Last week I received a question at CUF’s website regarding materials to help young people distinguish discern whether their thoughts are sinful. I found it most edifying that this gentleman wanted to provide solid guidance for his godson in this important part of his spiritual journey.
The title on my bookshelf that best addresses this specific topic is a reprint by Sophia Press entitled Christian Self-Mastery, by Basil W. Maturin. However, that book is 200 pages and, while it’s very readable prose, it’s nonetheless written for adults.
I couldn’t think offhand of any specific resources on this particular topic directed toward young people. Certainly there are some very good materials and CDs for youth out there, but I did caution him, however, to review any such resources before giving them to his godson, irrespective of the source. There are some popular speakers today who, out of a sincere desire to reach out to a media-saturated youth culture, actually cause harm through presentations that at times are lacking in modesty and discretion.
I noted a few principles to consider as we strive to help form consciences in this delicate area:
(1) It’s always necessary to avoid sin, but the related beatitude–or in other words the “good” that we’re striving for by avoiding “bad thoughts”–is “purity of heart.” The Catechism treats this subject under the heading of the Ninth Commandment in nos. 2517 and following. An excessive focus on sin can lead to all sorts of problems, including scruples, anxiety, obsessive-compulsive tendencies, and the like. I thinking keeping all this in perspective is very important.
(2) Following from point (1), I think anything that helps create positive, “good thoughts” should be encouraged and cultivated. This obviously includes the faith and holy things, but even more broadly speaking, anything that presents what is good, true, and beautiful (e.g., great art, hikes outdoors, service projects, etc.) will fill our children’s minds with edifying memories and images.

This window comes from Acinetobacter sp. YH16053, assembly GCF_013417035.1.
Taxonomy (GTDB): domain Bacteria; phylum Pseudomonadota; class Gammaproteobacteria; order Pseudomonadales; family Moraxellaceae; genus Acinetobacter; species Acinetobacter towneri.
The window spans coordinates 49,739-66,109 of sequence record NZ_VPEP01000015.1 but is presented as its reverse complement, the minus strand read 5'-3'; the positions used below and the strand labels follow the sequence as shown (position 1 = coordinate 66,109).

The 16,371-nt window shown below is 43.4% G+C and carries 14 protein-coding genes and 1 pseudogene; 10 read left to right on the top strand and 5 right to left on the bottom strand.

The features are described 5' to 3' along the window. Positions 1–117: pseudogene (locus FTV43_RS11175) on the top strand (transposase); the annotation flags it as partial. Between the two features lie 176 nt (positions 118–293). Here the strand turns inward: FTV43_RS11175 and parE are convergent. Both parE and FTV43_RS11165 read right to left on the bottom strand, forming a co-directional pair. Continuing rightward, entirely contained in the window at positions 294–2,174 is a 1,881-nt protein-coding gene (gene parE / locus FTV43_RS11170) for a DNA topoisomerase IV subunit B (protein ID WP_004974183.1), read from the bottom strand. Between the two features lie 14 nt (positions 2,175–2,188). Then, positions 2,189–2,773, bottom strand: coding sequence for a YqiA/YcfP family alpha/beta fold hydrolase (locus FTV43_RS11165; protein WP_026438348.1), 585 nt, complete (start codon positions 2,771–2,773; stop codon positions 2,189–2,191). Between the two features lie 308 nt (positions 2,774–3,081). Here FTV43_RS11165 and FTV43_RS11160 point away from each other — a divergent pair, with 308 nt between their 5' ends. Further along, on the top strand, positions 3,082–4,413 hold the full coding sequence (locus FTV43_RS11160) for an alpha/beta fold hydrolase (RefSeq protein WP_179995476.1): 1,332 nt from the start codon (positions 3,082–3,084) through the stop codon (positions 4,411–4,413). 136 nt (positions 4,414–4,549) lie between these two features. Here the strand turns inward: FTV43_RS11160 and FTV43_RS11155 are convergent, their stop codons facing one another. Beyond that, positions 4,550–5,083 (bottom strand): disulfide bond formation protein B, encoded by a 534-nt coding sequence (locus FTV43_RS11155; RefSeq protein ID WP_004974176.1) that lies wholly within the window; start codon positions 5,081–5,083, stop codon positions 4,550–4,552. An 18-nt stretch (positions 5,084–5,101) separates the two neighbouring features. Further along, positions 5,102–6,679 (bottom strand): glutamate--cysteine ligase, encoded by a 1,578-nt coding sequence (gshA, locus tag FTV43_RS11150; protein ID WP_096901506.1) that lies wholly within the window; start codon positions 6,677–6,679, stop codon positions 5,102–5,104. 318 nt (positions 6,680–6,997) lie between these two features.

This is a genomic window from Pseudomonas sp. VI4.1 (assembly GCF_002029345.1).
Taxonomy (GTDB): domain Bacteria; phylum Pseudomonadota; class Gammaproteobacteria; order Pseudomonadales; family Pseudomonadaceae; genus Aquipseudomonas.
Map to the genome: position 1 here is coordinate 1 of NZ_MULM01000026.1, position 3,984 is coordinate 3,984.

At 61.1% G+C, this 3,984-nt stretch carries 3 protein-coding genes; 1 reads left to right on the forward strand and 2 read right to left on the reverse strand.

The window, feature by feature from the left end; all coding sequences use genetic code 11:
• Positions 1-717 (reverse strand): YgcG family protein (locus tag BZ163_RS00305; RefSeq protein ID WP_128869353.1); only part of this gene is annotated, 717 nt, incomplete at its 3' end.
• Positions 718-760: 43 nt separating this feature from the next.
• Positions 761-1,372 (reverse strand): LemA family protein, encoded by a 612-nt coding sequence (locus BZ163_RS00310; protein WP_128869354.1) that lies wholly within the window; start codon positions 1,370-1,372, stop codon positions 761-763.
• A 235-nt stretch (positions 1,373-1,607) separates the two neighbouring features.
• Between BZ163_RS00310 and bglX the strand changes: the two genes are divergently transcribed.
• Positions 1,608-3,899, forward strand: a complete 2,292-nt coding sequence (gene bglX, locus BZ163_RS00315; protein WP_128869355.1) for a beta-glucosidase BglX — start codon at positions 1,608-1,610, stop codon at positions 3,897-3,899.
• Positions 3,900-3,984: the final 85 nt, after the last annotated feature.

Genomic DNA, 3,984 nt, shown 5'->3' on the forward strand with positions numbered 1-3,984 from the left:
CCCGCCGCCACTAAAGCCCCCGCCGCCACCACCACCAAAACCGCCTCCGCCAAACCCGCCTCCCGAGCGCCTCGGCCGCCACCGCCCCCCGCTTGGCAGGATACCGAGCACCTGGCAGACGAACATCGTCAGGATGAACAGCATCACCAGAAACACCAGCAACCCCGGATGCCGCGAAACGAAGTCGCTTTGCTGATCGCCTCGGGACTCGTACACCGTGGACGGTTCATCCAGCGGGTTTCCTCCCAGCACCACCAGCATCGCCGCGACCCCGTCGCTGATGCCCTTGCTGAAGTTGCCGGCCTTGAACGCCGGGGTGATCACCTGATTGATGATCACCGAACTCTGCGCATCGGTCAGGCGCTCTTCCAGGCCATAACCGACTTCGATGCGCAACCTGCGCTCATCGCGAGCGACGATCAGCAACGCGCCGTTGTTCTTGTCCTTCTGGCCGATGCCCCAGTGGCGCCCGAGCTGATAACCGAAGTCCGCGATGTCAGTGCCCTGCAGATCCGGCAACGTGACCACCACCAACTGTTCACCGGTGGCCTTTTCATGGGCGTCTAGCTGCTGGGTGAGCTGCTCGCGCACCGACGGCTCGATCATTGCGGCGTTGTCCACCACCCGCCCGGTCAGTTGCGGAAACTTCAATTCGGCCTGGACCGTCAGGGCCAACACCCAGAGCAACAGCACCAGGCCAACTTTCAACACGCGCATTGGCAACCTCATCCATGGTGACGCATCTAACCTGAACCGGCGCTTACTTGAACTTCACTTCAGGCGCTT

(3) At a given point in time, we can’t control the thought that comes to us. For it to be a mortal sin, it needs to be a serious matter, with full knowledge of the sinfulness of the thought and full consent of the will. When a “bad thought” comes to mind, the best thing to do is to think of something else. This takes discipline and virtue. It’s one thing to tell a person not to scratch a wound, but if it itches, the most natural thing to do is scratch, and we will do so unless we make a conscious effort to resist the temptation. A very similar dynamic is at work when it comes to fending off bad thoughts. This sort of discipline is a lifelong task, as all of us are prone to entertaining all sorts of evil thoughts. Young people need encouragement in this regard, and we should not let them unduly beat themselves up over the times they fail.
(4) Lastly, the societal dimension of this issue cannot be overlooked (see Catechism, nos. 2525-26). One of the corrosive effects of the enormous pornography industry and the sex-saturated media in general is the long-term effect these harmful images have on our thought processes, which lead to widespread addiction and, even more fundamentally, to an even more difficult battle for purity of mind and heart in our culture. So whatever we can do in prudent, age-appropriate ways to steer our children away from this ubiquitous menacw is a very good and indeed necessary thing.